MOSUL, IRAQ — For decades, Arab soldiers and Kurdish guerrillas battled by gun, by mortar, by rocket. Now, elections are the latest weapon in the struggle for land and power in Iraq's north.
The ballot box has become a battleground in Nineveh province, a high-stakes combat zone where Kurds and Arabs will face off over the future shape of the country -- and confront each other over the past. The outcome could set the stage for another round of violence, which both sides insist that they do not want.
"In the last few years, almost 2,000 Kurds have been killed in Mosul," Kurdish leader Massoud Barzani told The Times this month. "We have not responded in the same manner and we have not reacted in any act of vengeance; but of course everything will have its limits."
The rival ethnicities are grappling with the legacy of Saddam Hussein's policy of displacing Kurds to create an Arab majority here. Whereas the Kurds believe they are correcting a historical wrong, Arabs see humiliation. They accuse the Kurds of harassment, arbitrary arrests and torture in the run-up to the election Saturday.
How the struggle plays out here, where Arabs clearly outnumber Kurds, will go a long way toward determining the outcome in other disputed territories, such as the oil-rich northern city of Kirkuk, where no side has such an outright majority.
"If these problems are not solved, there will be some extremism here in [Nineveh], on the Kurdish side and Arab side," Deputy Gov. Kharso Goran warned, sitting in his riverside office in the provincial capital, Mosul, flanked by the flags of Iraq, Kurdistan and his Kurdistan Democratic Party.
The Kurds have governed their own region, Kurdistan, since 1991 and have pushed to expand the area to include the northern and eastern belt around Mosul and the Sinjar region of western Nineveh. That has exacerbated Kurdish-Arab tensions, which U.S. Ambassador Ryan Crocker recently labeled one of the emerging challenges of the year.
"The people of these areas do not want to belong to Kurdistan," said Sheik Abdullah Humaidi Yawar, a senior leader in Hadba, a Sunni Arab nationalist movement. Yawar is considered the front-runner in the Nineveh election.
"They want to stay included in Nineveh," he said. "The Kurdish parties have proven to the people for the last five years that they are racist like the former regime."
The Sunni Arabs are playing catch-up after their boycott of U.S.-sponsored elections in 2005 handed the Kurds control of Nineveh. The Kurds used the last four years to cement their grip on the disputed areas in northern Nineveh bordering Kurdistan, with a sizable presence of Kurdish border guards, intelligence officers and Kurdish-dominated Iraqi army units.
The Kurds had hoped to formalize the new reality in a constitutionally mandated referendum, designated to settle the fate of similarly contested areas across Iraq, including Kirkuk. But the date for the referendum expired a year ago, and with it the Kurds' opportunity to quickly seize what they believe is rightfully theirs.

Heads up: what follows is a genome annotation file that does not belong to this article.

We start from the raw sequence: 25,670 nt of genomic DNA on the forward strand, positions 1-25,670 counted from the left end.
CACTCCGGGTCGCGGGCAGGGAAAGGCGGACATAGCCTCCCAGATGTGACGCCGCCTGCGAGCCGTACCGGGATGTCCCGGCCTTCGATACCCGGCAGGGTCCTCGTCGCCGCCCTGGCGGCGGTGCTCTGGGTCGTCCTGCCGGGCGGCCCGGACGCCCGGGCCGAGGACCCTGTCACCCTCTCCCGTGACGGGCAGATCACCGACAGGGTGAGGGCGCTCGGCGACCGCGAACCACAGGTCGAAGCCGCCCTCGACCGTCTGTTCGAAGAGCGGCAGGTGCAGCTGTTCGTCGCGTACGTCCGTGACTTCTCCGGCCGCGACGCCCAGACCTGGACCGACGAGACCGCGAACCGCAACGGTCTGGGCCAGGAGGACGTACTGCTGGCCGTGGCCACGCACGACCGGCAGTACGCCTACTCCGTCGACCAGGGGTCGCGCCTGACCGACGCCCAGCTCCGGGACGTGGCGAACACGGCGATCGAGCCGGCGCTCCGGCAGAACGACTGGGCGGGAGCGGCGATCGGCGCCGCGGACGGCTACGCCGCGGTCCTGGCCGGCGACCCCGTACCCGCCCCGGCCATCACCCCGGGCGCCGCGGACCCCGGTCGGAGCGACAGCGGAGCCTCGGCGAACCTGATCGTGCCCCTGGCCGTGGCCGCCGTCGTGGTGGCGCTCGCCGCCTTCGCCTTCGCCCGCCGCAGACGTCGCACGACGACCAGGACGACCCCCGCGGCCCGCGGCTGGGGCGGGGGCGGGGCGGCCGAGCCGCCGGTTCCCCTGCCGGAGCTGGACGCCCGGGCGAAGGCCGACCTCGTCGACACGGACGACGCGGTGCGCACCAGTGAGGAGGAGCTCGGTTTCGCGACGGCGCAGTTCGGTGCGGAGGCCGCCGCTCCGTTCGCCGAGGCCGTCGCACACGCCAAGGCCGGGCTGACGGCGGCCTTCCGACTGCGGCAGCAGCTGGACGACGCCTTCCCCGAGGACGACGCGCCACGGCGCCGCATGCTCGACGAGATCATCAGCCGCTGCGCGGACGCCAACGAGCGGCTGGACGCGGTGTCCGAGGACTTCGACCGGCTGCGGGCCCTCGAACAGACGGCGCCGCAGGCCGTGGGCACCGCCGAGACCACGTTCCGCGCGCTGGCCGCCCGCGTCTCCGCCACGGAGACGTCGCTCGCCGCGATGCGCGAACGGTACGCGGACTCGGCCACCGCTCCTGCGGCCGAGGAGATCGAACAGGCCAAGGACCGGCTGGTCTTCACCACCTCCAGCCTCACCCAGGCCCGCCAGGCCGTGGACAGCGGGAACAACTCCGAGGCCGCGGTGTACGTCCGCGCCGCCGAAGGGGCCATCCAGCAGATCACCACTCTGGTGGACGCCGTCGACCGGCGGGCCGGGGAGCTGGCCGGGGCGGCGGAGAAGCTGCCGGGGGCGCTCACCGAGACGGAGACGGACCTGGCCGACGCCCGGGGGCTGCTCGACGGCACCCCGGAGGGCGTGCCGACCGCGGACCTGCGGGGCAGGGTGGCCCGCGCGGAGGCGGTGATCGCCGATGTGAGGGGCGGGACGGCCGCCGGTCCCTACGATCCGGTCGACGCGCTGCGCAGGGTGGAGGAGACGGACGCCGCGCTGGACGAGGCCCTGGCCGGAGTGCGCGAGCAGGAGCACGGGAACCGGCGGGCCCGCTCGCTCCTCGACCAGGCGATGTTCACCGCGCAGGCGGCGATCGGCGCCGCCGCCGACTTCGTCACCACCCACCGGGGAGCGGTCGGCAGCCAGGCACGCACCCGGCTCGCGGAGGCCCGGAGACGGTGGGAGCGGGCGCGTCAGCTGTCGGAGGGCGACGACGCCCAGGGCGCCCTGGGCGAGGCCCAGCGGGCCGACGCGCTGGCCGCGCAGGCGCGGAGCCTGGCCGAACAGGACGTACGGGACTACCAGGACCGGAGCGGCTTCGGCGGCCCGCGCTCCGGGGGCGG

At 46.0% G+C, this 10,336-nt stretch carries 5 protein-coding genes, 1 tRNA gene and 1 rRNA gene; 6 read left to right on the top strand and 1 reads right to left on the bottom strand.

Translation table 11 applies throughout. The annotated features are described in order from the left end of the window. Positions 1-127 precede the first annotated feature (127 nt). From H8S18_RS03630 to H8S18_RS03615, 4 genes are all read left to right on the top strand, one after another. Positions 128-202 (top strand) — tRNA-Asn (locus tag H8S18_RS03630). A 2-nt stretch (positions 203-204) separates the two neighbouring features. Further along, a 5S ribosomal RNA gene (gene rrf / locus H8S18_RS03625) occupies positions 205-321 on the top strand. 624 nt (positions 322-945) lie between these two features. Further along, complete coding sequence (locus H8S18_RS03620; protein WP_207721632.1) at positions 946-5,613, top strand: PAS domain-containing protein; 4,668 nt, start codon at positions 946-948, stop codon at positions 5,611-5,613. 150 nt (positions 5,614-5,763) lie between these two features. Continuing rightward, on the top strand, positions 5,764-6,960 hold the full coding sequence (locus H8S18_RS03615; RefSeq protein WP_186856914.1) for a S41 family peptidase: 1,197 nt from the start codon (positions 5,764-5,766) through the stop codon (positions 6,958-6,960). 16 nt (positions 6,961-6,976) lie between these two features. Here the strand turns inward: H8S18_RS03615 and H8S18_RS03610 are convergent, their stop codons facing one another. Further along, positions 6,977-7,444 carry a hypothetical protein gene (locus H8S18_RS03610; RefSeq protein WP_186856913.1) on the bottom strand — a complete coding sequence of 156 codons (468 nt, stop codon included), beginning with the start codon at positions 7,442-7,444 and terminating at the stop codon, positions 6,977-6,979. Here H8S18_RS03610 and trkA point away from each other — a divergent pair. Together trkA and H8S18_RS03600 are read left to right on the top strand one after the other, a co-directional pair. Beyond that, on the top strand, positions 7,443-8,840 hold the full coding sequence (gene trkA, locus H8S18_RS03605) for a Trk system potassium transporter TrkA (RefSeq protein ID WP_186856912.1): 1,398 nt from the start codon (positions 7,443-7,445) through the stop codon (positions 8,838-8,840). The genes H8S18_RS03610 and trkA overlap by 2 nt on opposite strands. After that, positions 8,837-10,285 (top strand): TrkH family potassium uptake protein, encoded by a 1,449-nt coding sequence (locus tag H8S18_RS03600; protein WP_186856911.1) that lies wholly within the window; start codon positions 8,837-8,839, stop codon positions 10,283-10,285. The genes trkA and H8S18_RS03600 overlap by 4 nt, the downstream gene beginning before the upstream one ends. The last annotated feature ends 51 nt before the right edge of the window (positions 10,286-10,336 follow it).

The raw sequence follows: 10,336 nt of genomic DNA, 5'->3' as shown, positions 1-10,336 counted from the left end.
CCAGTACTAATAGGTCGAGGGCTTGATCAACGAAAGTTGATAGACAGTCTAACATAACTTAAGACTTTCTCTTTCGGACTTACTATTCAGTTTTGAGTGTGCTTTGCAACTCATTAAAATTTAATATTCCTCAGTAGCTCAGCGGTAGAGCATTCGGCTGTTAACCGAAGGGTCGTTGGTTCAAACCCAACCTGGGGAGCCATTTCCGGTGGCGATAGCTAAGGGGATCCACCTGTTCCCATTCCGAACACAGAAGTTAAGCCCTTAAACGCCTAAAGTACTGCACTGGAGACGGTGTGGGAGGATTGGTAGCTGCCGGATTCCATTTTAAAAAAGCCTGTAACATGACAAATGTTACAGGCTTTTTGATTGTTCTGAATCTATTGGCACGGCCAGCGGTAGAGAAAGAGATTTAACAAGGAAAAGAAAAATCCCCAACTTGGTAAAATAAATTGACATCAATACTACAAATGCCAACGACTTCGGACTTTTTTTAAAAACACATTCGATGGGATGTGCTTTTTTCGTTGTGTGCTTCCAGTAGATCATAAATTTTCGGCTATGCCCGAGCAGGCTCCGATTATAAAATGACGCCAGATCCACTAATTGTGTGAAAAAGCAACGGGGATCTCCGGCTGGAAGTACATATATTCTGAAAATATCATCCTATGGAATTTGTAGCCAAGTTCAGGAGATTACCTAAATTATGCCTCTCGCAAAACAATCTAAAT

Now both Baghdad and local Arabs appear intent on beating back the Kurds, through a mix of intimidation, negotiation and show of force.
"When we have the ability to protect these areas, we will ask Kurdistan to leave them," said Yahya Abdul Majoud of the Iraqi Islamic Party, which is considered the less extreme Sunni faction in the north. "If they agree or not, it's not the Kurds' choice," he said, adding that the Iraqi army should replace Kurdish units in Nineveh in six months to a year.
Shiite Muslim Prime Minister Nouri Maliki has already put his weight behind Nineveh's Arabs. He has started trying to purge the two Iraqi army divisions in Nineveh of Kurdish officers, who have been accused of working for Kurdish ambitions, Kurdish officials say.
Since the summer, Nineveh's security command, which reports to Maliki, has twice threatened to forcibly evict Goran from his Kurdistan Democratic Party offices in east Mosul.
The Kurdish political parties are sure to not go quietly. They warn that an aggressive campaign to dislodge them from the disputed territories and marginalize them in Nineveh politics has the potential to spark serious confrontations. If Baghdad backs the hard-line Arab nationalists, Goran said, "there will be a problem between Kurdistan and the central government."
Goran has a visceral dislike of Hadba, which exemplifies the new nationalist wave. He accuses the movement of having ties to the militant group Al Qaeda in Iraq and Hussein's Baath Party. Hadba is headed by Atheel Najafi, scion of an old Mosul family, famed breeders of Arabian horses who once sold and raced horses with Hussein's sons Uday and Qusai.
Najafi and his colleagues regularly accuse Kurdish army units of torturing detainees and hint that the Kurdistan Democratic Party has plotted at least one assassination attempt against a Hadba candidate. Najafi vows to force Kurdish troops to withdraw from the disputed territories.